• Lack of automation to isolate problems and determine customer impact — Having to navigate through multiple systems made it impossible to quickly determine which customers were affected by problems.  The current systems could not even point the user in the right direction.  If they could, they’d be able to head off problems before they impact customers.
  • Users are overwhelmed by the workload — Changes need to be constantly made in the assurance system, yet those changes are very time consuming to implement because lots of scripting and programming is involved.  As a result, users can’t keep up and are forced to cut corners.

So seeing all these service assurance headaches, Centina’s founders figured there must be a better way.  That’s why they decide to go out on their own and build a better product.

What do you believe is the main source of problems in the legacy service assurance systems?

Well, to begin, there’s very little you get out of the box.  When you first install legacy products, they don’t do anything because they are merely toolkits.  You have to spend months and months — perhaps years — customizing them to monitor, correlate and do the tasks you want them to do.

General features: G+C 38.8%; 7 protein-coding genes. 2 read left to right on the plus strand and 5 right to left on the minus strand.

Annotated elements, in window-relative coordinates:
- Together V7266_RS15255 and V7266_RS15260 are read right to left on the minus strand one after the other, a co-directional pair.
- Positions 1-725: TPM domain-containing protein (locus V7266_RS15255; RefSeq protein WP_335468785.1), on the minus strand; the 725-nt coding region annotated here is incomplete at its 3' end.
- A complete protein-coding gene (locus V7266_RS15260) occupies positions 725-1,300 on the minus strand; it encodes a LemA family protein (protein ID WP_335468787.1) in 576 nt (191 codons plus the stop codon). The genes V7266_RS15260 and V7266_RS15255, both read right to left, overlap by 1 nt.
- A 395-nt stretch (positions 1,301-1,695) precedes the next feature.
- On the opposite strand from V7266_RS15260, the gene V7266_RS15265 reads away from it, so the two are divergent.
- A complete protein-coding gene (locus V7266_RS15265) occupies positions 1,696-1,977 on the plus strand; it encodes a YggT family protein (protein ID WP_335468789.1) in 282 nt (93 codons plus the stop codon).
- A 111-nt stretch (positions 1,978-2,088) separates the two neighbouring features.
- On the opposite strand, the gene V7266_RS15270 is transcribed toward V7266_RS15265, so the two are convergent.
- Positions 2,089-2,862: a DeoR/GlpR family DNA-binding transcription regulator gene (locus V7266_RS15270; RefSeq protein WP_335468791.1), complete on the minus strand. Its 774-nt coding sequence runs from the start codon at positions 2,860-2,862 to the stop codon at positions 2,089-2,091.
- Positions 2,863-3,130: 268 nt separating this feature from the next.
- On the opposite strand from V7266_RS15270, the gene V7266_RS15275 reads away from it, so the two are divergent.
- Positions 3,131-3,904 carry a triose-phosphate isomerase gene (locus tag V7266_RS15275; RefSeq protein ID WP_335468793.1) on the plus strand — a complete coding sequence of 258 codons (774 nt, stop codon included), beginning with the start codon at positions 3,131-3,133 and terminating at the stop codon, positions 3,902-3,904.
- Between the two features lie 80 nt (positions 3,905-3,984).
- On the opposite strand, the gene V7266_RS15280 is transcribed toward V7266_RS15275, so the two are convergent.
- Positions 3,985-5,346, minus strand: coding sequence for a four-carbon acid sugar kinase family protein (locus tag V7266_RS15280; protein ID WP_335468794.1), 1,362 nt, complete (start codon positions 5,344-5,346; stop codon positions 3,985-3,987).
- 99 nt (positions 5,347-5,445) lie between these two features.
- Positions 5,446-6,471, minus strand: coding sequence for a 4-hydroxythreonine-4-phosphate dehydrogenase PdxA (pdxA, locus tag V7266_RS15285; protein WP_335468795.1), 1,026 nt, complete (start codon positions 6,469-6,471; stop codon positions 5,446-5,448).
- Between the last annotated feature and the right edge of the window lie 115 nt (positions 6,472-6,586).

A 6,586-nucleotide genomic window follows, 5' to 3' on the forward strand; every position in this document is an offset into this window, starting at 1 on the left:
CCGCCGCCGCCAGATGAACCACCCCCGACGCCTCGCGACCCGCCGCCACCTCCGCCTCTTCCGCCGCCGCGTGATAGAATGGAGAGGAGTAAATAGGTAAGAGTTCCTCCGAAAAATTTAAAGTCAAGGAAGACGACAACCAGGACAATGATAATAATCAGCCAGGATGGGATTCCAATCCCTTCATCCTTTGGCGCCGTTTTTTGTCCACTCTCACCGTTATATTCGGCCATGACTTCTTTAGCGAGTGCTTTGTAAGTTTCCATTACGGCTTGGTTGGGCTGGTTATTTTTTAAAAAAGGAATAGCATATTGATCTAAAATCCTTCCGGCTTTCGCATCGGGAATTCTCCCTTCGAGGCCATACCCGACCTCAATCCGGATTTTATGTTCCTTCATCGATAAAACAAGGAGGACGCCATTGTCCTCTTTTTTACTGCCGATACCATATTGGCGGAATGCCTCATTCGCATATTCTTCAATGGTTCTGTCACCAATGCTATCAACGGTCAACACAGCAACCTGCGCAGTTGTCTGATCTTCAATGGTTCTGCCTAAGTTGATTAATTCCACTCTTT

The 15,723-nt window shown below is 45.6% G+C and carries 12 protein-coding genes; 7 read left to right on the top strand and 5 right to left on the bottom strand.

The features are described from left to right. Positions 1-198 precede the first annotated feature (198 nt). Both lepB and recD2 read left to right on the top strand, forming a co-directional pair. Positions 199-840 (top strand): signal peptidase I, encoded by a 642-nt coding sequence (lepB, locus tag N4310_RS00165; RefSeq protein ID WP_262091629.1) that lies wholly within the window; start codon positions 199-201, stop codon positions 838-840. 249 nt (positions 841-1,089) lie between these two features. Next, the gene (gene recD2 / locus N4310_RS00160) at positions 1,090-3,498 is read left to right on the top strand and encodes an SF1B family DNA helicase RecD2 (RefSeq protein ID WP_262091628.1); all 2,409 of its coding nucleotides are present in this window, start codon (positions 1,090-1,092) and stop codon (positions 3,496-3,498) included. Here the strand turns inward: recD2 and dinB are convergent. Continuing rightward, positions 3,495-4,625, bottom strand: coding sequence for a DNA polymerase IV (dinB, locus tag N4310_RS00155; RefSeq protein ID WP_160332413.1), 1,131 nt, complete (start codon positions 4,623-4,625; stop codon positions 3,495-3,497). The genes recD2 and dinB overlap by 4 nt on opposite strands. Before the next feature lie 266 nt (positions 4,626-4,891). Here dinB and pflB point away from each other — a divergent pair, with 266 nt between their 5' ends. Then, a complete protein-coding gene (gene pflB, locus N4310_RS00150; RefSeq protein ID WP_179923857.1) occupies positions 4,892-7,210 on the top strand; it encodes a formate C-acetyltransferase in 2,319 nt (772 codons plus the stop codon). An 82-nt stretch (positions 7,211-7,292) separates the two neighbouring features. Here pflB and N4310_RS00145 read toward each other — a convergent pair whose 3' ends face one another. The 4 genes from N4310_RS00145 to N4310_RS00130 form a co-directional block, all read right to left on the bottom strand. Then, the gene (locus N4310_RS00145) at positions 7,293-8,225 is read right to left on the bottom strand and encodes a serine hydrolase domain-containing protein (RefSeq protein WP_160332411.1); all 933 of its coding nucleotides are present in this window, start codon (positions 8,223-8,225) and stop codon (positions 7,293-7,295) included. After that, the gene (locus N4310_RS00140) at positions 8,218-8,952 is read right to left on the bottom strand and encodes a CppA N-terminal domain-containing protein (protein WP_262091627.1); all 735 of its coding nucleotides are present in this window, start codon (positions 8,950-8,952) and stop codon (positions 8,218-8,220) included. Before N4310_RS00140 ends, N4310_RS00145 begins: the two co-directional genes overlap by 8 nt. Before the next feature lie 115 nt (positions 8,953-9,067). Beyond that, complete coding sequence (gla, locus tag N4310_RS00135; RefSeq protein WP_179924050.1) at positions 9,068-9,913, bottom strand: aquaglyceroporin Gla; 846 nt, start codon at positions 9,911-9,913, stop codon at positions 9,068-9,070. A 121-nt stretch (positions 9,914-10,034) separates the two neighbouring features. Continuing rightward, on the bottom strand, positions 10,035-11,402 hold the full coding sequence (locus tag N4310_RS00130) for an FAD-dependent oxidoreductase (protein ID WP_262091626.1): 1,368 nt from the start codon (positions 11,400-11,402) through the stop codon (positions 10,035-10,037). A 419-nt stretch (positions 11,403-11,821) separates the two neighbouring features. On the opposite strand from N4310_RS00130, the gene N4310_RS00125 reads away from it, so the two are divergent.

Take for example integrating to all devices in the network.  Every provider usually has between 50 and 250 different device types, and if you want to monitor all of those different device types in one system, that’s a lot of hard work.

First, you have to build out probes to handle all the alarms and traps.  And if you want to monitor device performance, you have to define polling and write formulas for all the performance data.  And once you’ve established that baseline, you’ve also got to maintain it because engineering upgrades the network devices all the time.

This is very cumbersome, yet this is exactly what life is like in a legacy service assurance deployment.  People have dedicated their careers to becoming proficient in these toolkits, and it’s all about writing Perl script, coding and dealing in lots of technical detail.

Now this situation is only going to get worse as SDN and NFV services roll out because there will then be multiple points you have to monitor and correlate, from the application to the virtual network to the physical network.